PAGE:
The CT Scan

The Siemens PET-CT system is a nuclear medicine technique which combines, in a single gantry, a positron emission tomography (PET) scanner and an x-ray computed tomography (CT) scanner, to acquire sequential images from both devices in the same session, which are combined into a single superimposed (co-registered) image. Thus, functional imaging obtained by PET, which depicts the spatial distribution of metabolic or biochemical activity in the body can be more precisely aligned or correlated with anatomic imaging obtained by CT scanning.
Mouse CT-scan

The PET Technology

Positron emission tomography (PET) is a nuclear medical imaging technique that produces a three-dimensional image of functional processes in the body. The system detects pairs of gamma rays emitted indirectly by a positron-emitting radionuclide (tracer), which is introduced into the body on a biologically active molecule.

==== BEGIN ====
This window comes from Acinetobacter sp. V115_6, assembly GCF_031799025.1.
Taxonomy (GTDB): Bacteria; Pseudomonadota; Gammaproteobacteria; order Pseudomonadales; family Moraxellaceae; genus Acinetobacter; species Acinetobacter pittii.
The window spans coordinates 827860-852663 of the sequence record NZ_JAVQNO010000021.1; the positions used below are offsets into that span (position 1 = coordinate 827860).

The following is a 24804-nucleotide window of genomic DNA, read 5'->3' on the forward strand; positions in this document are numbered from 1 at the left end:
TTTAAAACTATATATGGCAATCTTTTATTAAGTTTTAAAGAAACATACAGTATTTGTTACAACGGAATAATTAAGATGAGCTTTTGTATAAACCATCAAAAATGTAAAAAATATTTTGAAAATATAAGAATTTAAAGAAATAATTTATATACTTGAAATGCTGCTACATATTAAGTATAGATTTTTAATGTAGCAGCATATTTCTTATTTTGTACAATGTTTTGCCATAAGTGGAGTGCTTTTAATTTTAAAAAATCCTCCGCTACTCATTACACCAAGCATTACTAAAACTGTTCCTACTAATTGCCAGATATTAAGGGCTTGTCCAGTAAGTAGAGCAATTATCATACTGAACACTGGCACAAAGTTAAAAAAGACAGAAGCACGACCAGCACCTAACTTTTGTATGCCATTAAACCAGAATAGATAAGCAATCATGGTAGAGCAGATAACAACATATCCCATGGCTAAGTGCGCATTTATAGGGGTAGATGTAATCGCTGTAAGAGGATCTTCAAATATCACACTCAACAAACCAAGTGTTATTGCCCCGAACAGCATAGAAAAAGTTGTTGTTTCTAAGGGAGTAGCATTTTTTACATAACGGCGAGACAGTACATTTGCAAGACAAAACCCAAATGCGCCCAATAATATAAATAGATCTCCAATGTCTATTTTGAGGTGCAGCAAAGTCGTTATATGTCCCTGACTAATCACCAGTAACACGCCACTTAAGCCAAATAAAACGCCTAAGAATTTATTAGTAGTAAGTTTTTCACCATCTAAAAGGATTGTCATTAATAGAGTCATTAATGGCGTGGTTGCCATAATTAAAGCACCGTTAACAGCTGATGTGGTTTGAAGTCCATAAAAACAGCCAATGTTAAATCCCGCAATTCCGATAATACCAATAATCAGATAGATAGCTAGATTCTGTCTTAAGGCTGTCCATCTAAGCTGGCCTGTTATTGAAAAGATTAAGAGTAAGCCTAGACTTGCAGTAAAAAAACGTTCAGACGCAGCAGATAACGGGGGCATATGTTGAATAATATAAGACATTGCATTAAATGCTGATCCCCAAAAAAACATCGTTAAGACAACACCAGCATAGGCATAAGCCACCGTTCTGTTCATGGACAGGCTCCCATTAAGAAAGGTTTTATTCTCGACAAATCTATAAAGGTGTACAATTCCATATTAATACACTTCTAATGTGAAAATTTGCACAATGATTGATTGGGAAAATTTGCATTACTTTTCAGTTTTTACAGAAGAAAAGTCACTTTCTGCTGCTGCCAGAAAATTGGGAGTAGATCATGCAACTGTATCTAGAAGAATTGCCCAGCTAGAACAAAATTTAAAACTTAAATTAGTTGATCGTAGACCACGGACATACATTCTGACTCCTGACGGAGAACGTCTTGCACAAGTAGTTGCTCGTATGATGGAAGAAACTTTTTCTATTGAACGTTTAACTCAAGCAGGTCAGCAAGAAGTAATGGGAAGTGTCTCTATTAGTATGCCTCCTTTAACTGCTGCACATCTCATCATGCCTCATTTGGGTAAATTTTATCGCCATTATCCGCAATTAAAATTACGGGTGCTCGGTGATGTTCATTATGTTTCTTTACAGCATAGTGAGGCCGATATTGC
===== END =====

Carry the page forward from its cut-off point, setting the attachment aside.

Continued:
In preclinical studies, PET imaging can be used for noninvasive detection and investigation of diseases in small animal models. Due to its absolute imaging quantification capabilities and superior sensitivity, PET has been the driving force of molecular imaging in the understanding of disease mechanisms. PET imaging has become a standard tool for diagnosis, treatment planning, and therapeutic efficacy monitoring in cancer patients. The Wohl Institute has a state-of-the-art Siemens Inveon PET/CT Multimodality System for laboratory animal PET and CT studies on a single integrated platform. The multimodality system fully integrates each modality into a common data acquisition system for automatic transition between modes and seamless coordination of CT and PET data acquisition.